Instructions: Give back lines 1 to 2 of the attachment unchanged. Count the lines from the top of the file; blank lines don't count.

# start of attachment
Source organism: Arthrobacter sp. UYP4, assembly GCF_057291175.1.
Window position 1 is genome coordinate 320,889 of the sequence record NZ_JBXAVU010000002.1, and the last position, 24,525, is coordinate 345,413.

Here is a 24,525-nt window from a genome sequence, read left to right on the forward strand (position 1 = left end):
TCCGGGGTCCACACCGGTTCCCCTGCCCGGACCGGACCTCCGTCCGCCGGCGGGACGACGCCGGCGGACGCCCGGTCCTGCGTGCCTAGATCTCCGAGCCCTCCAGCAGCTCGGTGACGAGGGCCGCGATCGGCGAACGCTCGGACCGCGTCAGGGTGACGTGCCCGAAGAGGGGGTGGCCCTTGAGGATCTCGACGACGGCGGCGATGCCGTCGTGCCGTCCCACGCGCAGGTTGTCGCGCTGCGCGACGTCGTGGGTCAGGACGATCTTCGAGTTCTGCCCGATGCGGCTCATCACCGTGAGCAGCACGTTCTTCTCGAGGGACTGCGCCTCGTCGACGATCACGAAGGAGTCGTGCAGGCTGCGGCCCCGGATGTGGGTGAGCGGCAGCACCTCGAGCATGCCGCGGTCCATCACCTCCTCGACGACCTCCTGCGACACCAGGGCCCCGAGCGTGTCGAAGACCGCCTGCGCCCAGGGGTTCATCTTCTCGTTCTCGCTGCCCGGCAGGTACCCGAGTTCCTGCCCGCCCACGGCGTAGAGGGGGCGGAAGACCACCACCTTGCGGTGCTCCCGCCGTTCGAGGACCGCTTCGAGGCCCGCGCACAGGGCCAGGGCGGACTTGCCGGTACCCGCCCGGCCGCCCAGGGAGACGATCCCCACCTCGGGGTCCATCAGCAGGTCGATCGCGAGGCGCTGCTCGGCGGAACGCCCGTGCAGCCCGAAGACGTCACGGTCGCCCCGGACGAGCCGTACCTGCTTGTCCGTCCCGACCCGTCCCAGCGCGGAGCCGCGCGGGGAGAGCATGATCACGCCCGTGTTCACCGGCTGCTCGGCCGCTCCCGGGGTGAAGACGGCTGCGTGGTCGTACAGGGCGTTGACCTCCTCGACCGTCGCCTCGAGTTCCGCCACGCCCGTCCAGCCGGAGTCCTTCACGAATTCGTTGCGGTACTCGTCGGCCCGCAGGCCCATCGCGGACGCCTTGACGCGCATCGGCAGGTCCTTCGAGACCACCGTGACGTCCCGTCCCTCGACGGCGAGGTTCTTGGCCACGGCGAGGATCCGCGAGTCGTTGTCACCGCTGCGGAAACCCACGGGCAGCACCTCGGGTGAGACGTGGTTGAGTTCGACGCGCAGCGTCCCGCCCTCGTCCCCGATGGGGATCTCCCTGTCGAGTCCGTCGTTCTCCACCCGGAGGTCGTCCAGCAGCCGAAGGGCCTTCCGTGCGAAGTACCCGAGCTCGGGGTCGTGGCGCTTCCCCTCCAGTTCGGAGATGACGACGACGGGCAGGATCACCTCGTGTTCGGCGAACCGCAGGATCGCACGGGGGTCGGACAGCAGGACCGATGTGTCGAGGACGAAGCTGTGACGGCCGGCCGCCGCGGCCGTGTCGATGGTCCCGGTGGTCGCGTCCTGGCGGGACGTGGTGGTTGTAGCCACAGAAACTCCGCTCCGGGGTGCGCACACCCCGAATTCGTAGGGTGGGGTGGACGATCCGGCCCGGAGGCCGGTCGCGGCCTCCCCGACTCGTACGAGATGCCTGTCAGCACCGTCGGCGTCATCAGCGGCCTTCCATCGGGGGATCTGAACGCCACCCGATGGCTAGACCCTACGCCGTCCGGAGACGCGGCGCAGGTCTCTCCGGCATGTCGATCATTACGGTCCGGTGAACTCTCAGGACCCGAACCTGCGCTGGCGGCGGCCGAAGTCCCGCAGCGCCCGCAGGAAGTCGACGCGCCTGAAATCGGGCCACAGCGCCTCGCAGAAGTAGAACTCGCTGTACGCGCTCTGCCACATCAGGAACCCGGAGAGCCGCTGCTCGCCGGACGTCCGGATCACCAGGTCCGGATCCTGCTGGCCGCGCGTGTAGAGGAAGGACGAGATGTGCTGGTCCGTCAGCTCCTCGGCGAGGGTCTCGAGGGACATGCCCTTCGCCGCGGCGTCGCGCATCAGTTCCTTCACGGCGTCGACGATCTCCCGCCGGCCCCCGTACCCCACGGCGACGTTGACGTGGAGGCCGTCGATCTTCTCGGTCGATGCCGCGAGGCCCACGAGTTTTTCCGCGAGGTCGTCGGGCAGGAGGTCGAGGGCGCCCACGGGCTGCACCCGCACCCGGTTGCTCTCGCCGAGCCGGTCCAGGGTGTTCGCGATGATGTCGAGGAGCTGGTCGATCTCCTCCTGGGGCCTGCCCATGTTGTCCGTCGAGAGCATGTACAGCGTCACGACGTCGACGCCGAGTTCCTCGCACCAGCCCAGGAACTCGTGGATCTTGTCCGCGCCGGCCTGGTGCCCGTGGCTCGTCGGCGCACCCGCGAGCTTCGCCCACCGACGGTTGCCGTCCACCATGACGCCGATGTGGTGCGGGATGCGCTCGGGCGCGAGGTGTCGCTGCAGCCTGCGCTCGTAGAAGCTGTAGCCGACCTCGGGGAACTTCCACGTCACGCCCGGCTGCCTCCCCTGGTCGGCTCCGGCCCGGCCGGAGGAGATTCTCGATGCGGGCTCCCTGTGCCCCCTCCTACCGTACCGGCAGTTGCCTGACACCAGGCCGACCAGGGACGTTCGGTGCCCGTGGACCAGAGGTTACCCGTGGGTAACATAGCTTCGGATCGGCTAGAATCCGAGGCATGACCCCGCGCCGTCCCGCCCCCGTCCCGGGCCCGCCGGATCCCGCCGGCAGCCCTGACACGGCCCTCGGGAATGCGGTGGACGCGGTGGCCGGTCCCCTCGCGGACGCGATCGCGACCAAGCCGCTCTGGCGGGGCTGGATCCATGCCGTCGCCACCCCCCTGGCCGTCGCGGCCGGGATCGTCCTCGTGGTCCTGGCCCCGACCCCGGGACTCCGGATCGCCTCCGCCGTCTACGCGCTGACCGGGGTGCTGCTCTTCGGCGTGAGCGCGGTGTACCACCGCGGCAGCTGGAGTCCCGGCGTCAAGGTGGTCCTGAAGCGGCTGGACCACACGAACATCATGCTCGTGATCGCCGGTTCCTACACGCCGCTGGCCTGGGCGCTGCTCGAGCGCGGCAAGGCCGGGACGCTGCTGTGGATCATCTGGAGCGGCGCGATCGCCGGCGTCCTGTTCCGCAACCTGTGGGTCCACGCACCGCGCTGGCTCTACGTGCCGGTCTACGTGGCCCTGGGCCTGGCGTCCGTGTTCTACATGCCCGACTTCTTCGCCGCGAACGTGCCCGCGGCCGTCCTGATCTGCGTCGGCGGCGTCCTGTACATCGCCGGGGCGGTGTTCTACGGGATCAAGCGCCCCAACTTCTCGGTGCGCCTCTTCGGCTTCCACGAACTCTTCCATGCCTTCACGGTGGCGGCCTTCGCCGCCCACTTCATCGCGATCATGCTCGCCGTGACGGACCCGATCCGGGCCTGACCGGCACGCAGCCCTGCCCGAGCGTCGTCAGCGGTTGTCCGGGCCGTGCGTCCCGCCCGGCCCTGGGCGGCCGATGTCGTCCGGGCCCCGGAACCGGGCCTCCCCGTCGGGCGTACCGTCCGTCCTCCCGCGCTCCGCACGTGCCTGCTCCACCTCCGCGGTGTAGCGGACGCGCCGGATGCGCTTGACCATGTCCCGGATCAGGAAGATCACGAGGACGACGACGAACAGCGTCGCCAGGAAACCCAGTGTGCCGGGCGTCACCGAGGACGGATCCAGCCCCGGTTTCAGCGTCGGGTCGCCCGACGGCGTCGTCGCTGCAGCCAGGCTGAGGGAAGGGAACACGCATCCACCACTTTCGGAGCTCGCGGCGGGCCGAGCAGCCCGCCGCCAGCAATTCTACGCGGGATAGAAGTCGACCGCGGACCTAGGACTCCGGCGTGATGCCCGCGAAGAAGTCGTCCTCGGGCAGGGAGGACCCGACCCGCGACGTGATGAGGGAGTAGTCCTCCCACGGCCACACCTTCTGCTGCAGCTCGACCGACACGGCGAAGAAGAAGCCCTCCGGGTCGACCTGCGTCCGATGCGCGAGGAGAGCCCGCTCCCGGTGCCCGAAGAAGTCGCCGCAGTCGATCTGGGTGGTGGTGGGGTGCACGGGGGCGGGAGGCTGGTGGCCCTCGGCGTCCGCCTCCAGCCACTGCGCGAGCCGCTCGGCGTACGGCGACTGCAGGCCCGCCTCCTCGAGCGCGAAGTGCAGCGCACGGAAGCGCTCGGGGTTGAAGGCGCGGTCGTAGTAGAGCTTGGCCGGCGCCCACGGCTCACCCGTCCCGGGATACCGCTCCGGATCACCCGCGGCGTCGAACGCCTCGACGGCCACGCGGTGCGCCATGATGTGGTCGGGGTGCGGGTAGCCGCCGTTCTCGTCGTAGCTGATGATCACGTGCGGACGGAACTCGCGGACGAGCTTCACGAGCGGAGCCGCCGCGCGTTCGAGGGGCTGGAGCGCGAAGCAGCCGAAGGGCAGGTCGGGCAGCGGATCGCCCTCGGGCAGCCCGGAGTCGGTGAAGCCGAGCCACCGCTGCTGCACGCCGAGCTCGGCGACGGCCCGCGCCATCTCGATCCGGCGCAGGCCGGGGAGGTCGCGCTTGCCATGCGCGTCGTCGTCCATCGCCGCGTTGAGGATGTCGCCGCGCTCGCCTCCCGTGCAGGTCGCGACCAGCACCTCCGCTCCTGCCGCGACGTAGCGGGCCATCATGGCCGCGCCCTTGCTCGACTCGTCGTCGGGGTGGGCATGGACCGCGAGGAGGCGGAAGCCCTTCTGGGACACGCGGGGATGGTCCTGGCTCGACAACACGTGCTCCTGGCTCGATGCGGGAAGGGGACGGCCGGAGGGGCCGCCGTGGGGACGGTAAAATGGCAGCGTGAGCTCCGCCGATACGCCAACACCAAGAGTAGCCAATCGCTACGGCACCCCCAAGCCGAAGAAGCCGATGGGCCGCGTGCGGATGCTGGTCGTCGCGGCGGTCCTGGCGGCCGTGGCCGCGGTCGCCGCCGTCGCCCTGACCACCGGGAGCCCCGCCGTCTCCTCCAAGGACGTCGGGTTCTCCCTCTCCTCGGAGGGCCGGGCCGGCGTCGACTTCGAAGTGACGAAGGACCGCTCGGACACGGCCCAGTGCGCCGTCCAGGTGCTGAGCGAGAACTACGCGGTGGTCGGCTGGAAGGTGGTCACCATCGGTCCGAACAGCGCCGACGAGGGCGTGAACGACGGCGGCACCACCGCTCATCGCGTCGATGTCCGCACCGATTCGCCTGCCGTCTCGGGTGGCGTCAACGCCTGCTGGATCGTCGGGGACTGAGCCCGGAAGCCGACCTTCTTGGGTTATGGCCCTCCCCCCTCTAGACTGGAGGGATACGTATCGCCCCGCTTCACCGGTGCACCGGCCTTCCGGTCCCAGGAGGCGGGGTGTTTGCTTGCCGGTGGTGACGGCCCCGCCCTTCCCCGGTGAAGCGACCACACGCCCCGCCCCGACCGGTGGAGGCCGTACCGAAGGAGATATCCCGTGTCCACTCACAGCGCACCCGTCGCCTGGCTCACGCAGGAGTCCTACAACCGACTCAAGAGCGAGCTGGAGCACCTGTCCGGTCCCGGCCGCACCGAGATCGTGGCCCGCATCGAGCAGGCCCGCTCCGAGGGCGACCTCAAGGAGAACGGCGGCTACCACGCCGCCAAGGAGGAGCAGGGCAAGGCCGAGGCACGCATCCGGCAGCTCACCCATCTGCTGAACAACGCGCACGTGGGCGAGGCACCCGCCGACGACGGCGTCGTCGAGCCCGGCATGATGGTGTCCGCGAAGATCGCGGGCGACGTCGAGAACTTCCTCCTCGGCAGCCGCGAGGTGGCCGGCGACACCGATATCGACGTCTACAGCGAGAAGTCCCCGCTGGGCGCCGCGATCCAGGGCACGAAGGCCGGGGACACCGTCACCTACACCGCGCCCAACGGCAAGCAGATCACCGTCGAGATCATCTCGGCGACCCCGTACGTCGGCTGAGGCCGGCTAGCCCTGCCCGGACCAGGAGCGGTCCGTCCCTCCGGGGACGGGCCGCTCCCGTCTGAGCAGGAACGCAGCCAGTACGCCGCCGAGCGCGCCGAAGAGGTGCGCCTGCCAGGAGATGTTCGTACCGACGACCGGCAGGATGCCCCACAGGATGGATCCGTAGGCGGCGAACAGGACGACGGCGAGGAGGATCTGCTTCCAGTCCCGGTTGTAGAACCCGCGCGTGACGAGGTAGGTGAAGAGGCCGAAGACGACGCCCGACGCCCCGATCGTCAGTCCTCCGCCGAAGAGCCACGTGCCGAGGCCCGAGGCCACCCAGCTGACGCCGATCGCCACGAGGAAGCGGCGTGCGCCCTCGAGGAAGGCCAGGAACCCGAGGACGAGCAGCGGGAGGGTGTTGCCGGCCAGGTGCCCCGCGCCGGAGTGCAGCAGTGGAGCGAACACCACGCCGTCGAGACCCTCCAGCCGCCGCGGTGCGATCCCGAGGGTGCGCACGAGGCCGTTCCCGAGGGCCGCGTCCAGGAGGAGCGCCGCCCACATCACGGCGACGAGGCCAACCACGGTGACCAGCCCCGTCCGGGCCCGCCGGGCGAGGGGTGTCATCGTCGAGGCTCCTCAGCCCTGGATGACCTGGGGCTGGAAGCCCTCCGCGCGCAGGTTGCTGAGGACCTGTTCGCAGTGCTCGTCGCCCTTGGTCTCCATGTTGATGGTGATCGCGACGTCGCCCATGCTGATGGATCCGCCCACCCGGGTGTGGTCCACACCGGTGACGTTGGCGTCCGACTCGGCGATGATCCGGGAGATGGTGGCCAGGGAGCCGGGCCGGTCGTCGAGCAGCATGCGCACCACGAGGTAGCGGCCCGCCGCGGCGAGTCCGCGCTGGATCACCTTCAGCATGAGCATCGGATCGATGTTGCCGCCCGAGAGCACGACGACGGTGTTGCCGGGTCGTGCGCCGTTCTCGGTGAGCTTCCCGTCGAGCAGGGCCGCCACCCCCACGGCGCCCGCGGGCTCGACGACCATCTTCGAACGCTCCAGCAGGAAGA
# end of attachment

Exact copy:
Source organism: Arthrobacter sp. UYP4, assembly GCF_057291175.1.
Window position 1 is genome coordinate 320,889 of the sequence record NZ_JBXAVU010000002.1, and the last position, 24,525, is coordinate 345,413.